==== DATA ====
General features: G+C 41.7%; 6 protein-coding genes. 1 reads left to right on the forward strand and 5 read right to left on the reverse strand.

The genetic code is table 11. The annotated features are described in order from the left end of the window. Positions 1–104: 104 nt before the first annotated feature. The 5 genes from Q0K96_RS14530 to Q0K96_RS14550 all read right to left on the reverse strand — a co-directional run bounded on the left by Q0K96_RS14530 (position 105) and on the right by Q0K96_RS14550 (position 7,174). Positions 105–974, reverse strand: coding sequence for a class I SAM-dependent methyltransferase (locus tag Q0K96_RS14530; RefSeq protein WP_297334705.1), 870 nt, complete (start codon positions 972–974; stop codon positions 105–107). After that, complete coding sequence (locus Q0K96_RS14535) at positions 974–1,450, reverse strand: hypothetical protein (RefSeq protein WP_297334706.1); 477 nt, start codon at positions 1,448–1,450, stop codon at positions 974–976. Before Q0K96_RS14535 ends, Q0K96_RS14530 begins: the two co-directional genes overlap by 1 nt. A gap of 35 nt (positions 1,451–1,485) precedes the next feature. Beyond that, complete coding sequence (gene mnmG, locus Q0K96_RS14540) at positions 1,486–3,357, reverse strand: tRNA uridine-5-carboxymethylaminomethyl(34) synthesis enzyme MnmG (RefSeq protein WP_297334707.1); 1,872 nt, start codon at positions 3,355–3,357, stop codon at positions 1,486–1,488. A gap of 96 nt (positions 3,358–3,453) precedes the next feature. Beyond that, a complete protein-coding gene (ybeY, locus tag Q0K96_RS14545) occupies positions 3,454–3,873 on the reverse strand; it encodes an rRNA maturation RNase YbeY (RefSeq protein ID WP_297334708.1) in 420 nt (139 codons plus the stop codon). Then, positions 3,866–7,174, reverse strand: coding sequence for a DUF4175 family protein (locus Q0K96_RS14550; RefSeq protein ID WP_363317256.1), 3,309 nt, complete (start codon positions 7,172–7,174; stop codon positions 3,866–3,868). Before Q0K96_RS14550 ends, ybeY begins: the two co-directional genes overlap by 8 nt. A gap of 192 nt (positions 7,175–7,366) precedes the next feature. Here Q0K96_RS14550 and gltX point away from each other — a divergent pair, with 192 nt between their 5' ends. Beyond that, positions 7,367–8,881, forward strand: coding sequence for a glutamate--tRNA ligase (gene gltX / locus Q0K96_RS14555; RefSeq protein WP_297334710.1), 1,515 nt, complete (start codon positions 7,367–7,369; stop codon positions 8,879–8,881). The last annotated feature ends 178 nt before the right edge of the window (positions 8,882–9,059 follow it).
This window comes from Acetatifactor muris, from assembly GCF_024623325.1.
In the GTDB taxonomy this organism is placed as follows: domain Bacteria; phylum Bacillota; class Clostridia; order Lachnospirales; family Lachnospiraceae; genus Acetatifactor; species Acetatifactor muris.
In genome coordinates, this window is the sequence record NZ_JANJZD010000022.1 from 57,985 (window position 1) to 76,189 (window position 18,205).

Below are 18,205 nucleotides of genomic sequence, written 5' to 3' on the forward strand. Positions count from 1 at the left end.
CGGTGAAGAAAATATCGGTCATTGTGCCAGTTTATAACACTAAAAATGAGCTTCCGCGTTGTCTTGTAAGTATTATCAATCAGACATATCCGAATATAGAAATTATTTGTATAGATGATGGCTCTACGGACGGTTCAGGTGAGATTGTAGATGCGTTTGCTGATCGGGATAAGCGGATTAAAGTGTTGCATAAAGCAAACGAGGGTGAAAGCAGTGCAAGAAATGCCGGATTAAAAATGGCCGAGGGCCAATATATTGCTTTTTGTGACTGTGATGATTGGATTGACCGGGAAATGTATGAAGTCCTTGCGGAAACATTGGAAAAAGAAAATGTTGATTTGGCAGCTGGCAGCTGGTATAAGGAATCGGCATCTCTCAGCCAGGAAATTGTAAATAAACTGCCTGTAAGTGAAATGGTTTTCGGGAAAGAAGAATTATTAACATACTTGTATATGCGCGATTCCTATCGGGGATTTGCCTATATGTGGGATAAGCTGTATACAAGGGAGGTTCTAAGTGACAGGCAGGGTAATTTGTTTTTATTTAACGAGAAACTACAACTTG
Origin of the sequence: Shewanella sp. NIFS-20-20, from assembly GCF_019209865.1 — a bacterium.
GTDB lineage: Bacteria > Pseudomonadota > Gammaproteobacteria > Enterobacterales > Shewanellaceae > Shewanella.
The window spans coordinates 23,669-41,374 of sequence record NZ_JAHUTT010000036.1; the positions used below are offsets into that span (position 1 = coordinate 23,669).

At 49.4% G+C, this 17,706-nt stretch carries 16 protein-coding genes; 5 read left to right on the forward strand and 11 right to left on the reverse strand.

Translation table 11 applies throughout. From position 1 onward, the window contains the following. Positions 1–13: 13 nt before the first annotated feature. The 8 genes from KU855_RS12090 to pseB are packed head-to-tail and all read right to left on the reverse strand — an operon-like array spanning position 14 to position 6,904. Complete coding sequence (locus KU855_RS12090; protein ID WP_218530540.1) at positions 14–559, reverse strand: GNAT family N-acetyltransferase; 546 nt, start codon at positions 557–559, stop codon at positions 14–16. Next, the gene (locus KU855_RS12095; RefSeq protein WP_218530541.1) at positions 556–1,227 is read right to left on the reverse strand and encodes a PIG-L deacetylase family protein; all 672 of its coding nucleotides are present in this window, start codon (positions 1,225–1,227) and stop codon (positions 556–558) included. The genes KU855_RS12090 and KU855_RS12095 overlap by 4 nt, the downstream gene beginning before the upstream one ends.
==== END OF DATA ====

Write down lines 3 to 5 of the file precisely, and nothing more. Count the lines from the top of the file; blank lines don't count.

This window comes from Acetatifactor muris, from assembly GCF_024623325.1.
In the GTDB taxonomy this organism is placed as follows: domain Bacteria; phylum Bacillota; class Clostridia; order Lachnospirales; family Lachnospiraceae; genus Acetatifactor; species Acetatifactor muris.
In genome coordinates, this window is the sequence record NZ_JANJZD010000022.1 from 57,985 (window position 1) to 76,189 (window position 18,205).